In Canada, players can also pursue positions on a major junior league team starting at age 16. The Canadian Hockey League (CHL) consists of the Ontario Hockey League (OHL), Quebec Major Junior Hockey League (QMJHL) and the Western Hockey League (WHL). Each of these regional leagues scouts players to play on their teams. These teams draft players onto active rosters or onto protected lists, which allow teams to claim the draft rights to players who are still developing their skills in the minor leagues. 

Related: How To Write a Student Athlete Resume (With Example)

Get drafted into the NHL

Whether it's immediately after college or after a few years in the minor leagues, players who work hard and prove themselves on the ice may have a chance of earning a place in the NHL. The NHL has a draft every year, and teams select players internationally or within the U.S. from high schools, colleges and junior leagues. If you don't get drafted right away, you can continue playing on a junior or college team, which allows you to improve your skills and prepare for the next draft.

Related: 15 Highest-Paying Jobs in Sports

Enter a minor league on a farm team

The two primary minor hockey leagues, also known as farm leagues, in the U.S. are the American Hockey League (AHL) and ECHL, formerly the East Coast Hockey League. For some players, minor leagues have many advantages, like earning a yearly salary and honing their skills to make them more appealing and valuable to NHL teams. NHL teams often promote talent from minor leagues regularly, sometimes even in the middle of a season if the teams need a player with certain strengths or the coaches want to change their roster.

Earn a promotion to the NHL

For hockey players in the AHL and ECHL, the final step in becoming an NHL player is a promotion to the top league. You can accomplish this by impressing both minor league coaches and NHL scouts who believe you're ready to play in the NHL. There are a number of factors that determine whether someone is ready for the NHL, including skill level, physicality, mental and physical endurance and other traits.

Related: How To Write a Professional Hockey Resume (With Examples)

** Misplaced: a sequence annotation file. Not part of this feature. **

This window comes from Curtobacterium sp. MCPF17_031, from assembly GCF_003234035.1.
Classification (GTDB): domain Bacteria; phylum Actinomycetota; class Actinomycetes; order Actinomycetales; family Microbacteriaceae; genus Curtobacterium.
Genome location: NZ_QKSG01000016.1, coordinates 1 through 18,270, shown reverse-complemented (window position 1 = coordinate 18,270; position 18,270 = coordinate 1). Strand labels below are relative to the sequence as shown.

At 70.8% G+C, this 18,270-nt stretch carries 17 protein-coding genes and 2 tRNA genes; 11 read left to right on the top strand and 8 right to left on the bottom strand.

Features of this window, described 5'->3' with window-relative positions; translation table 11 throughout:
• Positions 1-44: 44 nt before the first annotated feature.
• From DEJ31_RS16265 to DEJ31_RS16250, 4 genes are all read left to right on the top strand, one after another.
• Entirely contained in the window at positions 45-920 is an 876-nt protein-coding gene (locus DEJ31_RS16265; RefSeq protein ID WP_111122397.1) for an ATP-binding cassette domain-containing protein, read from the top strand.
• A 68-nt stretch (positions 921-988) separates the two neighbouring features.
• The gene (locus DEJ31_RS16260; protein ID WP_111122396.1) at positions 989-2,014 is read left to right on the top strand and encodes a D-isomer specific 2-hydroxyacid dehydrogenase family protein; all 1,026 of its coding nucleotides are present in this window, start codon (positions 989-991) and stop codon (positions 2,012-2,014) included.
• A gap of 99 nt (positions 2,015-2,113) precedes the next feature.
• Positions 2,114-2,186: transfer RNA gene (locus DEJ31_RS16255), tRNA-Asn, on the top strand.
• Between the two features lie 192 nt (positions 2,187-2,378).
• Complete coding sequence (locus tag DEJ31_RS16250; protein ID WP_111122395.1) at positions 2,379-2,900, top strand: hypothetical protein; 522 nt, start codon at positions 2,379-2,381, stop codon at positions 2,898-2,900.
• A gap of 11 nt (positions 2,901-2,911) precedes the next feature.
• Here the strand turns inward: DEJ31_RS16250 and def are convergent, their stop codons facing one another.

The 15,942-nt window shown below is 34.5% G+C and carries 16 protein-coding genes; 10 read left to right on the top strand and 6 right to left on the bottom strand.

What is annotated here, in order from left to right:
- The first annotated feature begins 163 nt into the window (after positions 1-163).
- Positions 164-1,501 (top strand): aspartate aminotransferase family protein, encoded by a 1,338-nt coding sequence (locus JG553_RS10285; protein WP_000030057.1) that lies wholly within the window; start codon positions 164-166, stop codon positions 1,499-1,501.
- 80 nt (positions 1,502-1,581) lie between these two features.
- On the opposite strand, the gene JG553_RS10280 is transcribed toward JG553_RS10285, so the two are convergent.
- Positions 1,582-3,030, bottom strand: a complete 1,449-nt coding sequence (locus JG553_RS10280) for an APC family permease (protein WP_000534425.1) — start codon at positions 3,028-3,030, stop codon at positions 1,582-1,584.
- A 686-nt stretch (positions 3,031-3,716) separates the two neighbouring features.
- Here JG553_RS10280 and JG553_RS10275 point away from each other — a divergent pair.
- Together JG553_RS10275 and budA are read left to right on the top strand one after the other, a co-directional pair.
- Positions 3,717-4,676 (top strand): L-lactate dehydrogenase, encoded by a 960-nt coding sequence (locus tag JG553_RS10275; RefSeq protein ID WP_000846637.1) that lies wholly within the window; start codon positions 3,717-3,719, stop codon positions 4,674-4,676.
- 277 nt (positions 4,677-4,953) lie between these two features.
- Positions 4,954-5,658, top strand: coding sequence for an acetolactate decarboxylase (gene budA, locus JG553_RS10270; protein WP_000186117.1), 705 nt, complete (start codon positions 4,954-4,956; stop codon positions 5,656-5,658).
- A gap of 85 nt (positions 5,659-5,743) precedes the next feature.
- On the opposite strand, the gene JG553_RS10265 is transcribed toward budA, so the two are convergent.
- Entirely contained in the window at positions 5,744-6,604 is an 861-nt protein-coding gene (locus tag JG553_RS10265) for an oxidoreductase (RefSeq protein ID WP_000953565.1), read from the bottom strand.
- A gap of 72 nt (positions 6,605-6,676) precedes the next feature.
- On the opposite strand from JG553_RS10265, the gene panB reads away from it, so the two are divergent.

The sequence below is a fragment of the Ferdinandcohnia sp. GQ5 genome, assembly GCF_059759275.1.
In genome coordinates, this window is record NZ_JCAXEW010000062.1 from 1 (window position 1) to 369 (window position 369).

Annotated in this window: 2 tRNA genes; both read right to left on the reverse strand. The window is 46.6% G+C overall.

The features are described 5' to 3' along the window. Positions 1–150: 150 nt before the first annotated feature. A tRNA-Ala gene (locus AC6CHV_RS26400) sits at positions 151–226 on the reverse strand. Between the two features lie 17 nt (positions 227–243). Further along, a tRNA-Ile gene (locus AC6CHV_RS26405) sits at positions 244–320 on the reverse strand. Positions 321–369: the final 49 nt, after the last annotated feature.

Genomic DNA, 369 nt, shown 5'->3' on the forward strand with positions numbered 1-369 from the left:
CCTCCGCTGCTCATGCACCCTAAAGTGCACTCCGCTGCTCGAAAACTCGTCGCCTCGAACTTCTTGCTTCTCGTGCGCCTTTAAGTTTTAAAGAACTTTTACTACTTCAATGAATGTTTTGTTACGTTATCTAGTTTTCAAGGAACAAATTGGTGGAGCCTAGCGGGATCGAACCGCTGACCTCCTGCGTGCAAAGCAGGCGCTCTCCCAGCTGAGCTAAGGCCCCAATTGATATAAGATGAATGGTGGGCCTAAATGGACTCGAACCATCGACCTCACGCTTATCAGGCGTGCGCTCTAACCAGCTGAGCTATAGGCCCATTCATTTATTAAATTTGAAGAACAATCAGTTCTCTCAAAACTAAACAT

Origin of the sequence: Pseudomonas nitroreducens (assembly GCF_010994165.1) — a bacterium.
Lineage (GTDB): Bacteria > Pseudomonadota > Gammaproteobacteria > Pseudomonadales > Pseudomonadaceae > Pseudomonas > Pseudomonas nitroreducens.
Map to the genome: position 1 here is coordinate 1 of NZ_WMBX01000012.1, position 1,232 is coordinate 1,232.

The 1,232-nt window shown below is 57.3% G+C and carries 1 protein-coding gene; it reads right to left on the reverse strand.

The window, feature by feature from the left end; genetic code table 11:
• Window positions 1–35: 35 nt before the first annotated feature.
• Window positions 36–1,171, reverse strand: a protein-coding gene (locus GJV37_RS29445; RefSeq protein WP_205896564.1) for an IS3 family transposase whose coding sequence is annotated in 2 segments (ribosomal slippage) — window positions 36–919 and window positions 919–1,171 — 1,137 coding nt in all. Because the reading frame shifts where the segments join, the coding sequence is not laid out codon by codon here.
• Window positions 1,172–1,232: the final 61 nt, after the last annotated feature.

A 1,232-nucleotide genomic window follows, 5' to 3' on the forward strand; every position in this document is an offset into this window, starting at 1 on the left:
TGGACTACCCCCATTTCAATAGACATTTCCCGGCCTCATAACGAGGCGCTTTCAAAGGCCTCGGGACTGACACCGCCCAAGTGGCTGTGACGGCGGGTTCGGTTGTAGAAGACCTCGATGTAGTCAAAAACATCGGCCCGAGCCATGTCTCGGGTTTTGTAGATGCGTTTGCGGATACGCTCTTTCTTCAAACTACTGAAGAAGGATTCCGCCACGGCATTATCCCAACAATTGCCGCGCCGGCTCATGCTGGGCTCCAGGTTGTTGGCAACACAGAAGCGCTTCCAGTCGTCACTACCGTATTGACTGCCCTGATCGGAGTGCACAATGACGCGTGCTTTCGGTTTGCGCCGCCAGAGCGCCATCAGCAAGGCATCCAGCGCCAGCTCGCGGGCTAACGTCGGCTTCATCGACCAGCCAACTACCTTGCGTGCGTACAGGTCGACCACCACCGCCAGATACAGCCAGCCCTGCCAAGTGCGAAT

5 jobs in the NHL

Athletes are just one type of employee the NHL hires. If you're interested in pursuing a career that allows you to support NHL teams in other ways, here are some job options you might consider. For the most up-to-date salary information from Indeed, visit indeed.com/salaries.

1. Zamboni driver

National average salary: $39,949 per year

Primary duties: A Zamboni driver is a maintenance professional who assists NHL teams by resurfacing the ice. They operate Zambonis, which are specialized machines that scrape and clean the ice, before, during and after games to keep the rink smooth and safe for players. Zamboni drivers typically receive on-the-job training to learn to use the machine effectively.

2. Event manager

National average salary: $55,854 per year

Primary duties: An event manager is a service and hospitality professional who organizes, plans and executes special events for organizations. Event managers who work for the NHL usually host promotional events for specific teams or corporate events for NHL team employees. They may hire and manage event planning staff, collaborate with venues and vendors to plan events and maintain documentation to ensure they stay within the team's budget.

3. Social media manager

National average salary: $56,799 per year

Primary duties: A social media manager is a marketing professional who promotes an organization and its products or services on its social media platforms. In the NHL, these professionals often use social media to share updates with fans, advertise team events and host contests for game tickets or merchandise. Social media managers also interact with page visitors through comments and messages, which can help the team maintain fan loyalty.

4. Account executive

National average salary: $68,728 per year

Primary duties: An account executive is a business and sales professional who generates sales by forming and maintaining customer relationships. Account executives for NHL teams may communicate with customers to answer their questions, resolve their concerns about team-related purchases and encourage them to buy product or event upgrades. Teams often hire these professionals to manage relationships with their season ticket holders.

Read more: Learn About Being an Account Executive

5. Director of communications

National average salary: $72,399 per year

Primary duties: A director of communications is a public relations and communications professional who serves as the primary contact for media outlets. Those who work for NHL teams may develop partnerships with media companies, arrange media appearances and game coverage and select coverage for social media professionals and web developers to share on team platforms. A director of communications manages their department and sometimes others, such as marketing or advertising.

Please note that none of the companies mentioned in this article are affiliated with Indeed.